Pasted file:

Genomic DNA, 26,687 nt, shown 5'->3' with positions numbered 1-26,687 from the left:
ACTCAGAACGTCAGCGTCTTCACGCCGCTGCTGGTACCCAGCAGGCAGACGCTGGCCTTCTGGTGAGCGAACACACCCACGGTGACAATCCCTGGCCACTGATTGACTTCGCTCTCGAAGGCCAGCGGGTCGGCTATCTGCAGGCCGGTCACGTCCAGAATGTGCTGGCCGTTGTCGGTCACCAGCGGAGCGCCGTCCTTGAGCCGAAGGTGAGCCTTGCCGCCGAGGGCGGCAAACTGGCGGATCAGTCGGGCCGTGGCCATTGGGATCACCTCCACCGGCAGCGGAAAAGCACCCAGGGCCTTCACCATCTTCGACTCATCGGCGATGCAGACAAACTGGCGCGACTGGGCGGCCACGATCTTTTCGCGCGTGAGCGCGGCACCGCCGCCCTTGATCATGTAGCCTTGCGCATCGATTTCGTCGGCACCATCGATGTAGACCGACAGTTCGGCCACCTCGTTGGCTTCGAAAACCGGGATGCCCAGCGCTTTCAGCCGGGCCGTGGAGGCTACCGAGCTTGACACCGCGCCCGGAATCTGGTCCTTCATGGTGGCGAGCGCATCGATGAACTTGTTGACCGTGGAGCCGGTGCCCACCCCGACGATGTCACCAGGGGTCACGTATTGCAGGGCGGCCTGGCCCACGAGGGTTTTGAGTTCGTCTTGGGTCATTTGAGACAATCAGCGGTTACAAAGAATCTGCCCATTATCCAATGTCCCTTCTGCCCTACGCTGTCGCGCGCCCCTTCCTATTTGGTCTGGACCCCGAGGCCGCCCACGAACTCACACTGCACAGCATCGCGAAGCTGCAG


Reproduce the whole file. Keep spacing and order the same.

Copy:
Genomic DNA, 26,687 nt, shown 5'->3' with positions numbered 1-26,687 from the left:
ACTCAGAACGTCAGCGTCTTCACGCCGCTGCTGGTACCCAGCAGGCAGACGCTGGCCTTCTGGTGAGCGAACACACCCACGGTGACAATCCCTGGCCACTGATTGACTTCGCTCTCGAAGGCCAGCGGGTCGGCTATCTGCAGGCCGGTCACGTCCAGAATGTGCTGGCCGTTGTCGGTCACCAGCGGAGCGCCGTCCTTGAGCCGAAGGTGAGCCTTGCCGCCGAGGGCGGCAAACTGGCGGATCAGTCGGGCCGTGGCCATTGGGATCACCTCCACCGGCAGCGGAAAAGCACCCAGGGCCTTCACCATCTTCGACTCATCGGCGATGCAGACAAACTGGCGCGACTGGGCGGCCACGATCTTTTCGCGCGTGAGCGCGGCACCGCCGCCCTTGATCATGTAGCCTTGCGCATCGATTTCGTCGGCACCATCGATGTAGACCGACAGTTCGGCCACCTCGTTGGCTTCGAAAACCGGGATGCCCAGCGCTTTCAGCCGGGCCGTGGAGGCTACCGAGCTTGACACCGCGCCCGGAATCTGGTCCTTCATGGTGGCGAGCGCATCGATGAACTTGTTGACCGTGGAGCCGGTGCCCACCCCGACGATGTCACCAGGGGTCACGTATTGCAGGGCGGCCTGGCCCACGAGGGTTTTGAGTTCGTCTTGGGTCATTTGAGACAATCAGCGGTTACAAAGAATCTGCCCATTATCCAATGTCCCTTCTGCCCTACGCTGTCGCGCGCCCCTTCCTATTTGGTCTGGACCCCGAGGCCGCCCACGAACTCACACTGCACAGCATCGCGAAGCTGCAG